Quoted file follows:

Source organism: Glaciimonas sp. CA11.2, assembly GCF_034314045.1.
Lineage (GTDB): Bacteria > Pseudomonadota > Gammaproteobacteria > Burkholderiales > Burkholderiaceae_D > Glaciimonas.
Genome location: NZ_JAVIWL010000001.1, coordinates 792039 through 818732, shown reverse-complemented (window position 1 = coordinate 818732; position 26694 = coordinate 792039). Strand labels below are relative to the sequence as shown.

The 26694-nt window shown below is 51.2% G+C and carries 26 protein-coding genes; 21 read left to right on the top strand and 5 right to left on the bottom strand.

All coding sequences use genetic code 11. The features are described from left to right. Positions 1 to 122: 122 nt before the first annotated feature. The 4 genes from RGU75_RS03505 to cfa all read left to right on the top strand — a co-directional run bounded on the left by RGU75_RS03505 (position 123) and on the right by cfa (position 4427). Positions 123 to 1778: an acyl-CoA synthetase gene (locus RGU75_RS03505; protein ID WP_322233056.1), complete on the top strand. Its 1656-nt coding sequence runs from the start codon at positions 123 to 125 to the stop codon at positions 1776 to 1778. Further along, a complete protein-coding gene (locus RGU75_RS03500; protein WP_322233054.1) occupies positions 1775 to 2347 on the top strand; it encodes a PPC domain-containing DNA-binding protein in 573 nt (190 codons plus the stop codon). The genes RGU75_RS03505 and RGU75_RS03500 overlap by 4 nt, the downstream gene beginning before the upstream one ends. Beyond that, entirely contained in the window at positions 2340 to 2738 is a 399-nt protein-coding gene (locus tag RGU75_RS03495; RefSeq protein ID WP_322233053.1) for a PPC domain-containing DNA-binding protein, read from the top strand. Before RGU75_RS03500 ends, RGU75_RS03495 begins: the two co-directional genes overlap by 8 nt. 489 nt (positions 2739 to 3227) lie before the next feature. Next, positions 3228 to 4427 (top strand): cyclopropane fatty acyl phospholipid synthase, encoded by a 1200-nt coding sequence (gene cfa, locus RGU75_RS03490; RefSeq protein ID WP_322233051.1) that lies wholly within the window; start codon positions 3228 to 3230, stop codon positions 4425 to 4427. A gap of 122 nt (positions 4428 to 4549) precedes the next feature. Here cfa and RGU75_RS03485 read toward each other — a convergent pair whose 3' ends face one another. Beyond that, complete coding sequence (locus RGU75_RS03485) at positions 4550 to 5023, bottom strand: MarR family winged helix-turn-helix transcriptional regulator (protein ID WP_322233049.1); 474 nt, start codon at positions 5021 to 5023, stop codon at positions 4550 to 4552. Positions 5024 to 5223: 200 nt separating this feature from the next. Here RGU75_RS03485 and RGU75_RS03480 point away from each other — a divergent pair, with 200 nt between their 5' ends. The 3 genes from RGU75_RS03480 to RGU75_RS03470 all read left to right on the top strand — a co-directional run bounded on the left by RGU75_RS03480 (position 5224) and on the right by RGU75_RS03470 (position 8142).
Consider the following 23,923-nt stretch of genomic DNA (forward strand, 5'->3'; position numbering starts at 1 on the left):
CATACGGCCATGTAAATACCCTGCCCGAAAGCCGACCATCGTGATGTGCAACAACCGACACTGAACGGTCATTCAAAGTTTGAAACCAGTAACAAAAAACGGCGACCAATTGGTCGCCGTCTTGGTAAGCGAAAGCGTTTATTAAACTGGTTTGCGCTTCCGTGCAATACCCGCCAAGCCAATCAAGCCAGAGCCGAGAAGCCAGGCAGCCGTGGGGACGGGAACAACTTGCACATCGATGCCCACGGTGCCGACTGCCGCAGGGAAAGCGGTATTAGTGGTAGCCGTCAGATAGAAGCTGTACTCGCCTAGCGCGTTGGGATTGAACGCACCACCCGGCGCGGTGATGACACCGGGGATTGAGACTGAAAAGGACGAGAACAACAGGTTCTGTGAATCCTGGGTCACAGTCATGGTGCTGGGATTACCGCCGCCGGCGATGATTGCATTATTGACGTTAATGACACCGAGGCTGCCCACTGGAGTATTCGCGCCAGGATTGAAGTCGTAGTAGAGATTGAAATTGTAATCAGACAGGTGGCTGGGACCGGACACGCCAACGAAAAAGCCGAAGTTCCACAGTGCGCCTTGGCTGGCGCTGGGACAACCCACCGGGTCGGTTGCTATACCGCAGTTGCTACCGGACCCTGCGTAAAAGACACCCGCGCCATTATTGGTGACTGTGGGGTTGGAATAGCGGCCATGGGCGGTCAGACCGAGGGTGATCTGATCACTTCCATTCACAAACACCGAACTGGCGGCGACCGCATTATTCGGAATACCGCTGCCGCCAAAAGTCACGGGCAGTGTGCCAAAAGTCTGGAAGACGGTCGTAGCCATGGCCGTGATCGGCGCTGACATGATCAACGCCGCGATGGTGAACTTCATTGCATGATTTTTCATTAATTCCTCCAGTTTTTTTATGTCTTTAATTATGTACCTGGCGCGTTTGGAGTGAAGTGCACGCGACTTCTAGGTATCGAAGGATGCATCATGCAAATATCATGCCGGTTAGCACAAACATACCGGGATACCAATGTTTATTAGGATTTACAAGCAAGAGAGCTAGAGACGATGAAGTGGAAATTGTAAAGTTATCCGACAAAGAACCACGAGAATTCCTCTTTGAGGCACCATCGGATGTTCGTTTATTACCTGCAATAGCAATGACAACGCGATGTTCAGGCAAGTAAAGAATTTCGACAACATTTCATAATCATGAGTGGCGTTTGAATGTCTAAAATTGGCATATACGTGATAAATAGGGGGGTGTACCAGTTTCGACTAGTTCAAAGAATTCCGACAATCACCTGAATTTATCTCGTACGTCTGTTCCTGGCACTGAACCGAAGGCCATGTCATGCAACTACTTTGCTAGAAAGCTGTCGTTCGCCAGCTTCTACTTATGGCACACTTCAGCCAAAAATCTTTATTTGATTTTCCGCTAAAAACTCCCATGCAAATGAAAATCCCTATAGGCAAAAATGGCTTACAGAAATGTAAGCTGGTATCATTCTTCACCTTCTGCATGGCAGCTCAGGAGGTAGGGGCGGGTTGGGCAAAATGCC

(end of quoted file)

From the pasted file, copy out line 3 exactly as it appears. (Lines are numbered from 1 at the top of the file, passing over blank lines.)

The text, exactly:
Genome location: NZ_JAVIWL010000001.1, coordinates 792039 through 818732, shown reverse-complemented (window position 1 = coordinate 818732; position 26694 = coordinate 792039). Strand labels below are relative to the sequence as shown.